Scottsdale Museum of Contemporary Art curator Claire Carter talks about:
The demographic of Scottsdale, including a large number of retirees who Winter there, and make up a substantial presence in support of her museum; how she’s grown into her full-time “curator of contemporary” role from within, starting 10 years ago as a curatorial assistant; the show she curated borne out of a lunch talk she gave to a group of former spies; that show, Covert Operations: Investigating the Known Unknowns,’ particularly a piece by Bay Area artist David Gurman, whose piece was a 500-pound bell that hung in the middle of the gallery and was connected to a program that had it toll once for every violent civilian death (as culled from IraqBodyCount.org) every hour on the hour, and how affecting the piece became, for the staff, the visitors and especially Carter herself; how her role as curator sometimes include procuring a large, turn-of-the-century Paul Revere-style bell to replace the previously exhibited version which had been stolen; how deeply moved she was by that piece, something of a payoff for all the hard work and strings that got pulled amongst her co-workers to make it happen; the frank statistical information she shares with the art students she visits at Arizona State University about how many artists wind up in museums, and the ideal role between an artist and a curator; what her studio visits are like, and the size of the smallest studio she can recall visiting.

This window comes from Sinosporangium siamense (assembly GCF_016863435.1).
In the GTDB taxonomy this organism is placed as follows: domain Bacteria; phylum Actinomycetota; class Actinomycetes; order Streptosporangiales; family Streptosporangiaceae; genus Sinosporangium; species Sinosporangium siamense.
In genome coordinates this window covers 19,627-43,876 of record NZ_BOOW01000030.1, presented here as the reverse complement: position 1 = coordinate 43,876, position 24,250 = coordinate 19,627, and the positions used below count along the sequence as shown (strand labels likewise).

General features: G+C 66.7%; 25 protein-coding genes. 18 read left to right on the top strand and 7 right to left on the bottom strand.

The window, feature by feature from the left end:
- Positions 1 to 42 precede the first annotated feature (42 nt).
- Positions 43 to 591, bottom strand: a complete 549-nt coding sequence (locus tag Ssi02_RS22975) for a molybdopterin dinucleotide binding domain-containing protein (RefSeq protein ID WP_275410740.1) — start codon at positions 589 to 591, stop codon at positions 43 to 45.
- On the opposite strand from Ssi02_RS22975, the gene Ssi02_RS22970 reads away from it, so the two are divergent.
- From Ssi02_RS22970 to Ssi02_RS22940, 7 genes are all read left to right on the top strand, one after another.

Brooklyn-based artist and commercial-studio-building developer Stef Halmos talks about:
How she feels about Greenpoint’s gentrification arc, as a 12-year resident there herself; her commercial development in Catskill, New York, two hours north of the city, where she’s helming the renovation and rentals of a 50,000 sq. foot building called Foreland Catskill for studios, galleries and production facilities; the genesis for starting the project/buying the building, which came out of wanting to join a communal studio situation instead of working from home; what she’s been learning as a developer/project manager in terms of obtaining permits (much easier than it would have been in the city), working with the contractor (Rich, who she speaks about glowingly), and what they need to do to keep the building sustainable for another 150 years; her father, who co-owns the building with Stef and also acts as her mentor and “consigliere,” providing endless advice on the project; her early years as a video artist and photographer, including interning for Annie Leibowitz; losing all the work she had ever made (which had been kept in UHaul storage) during Superstorm Sandy, and how that changed her art-making and career trajectory; and the two-and-a-half years when she wasn’t making any work at all, and how she managed to turn that unproductive period around.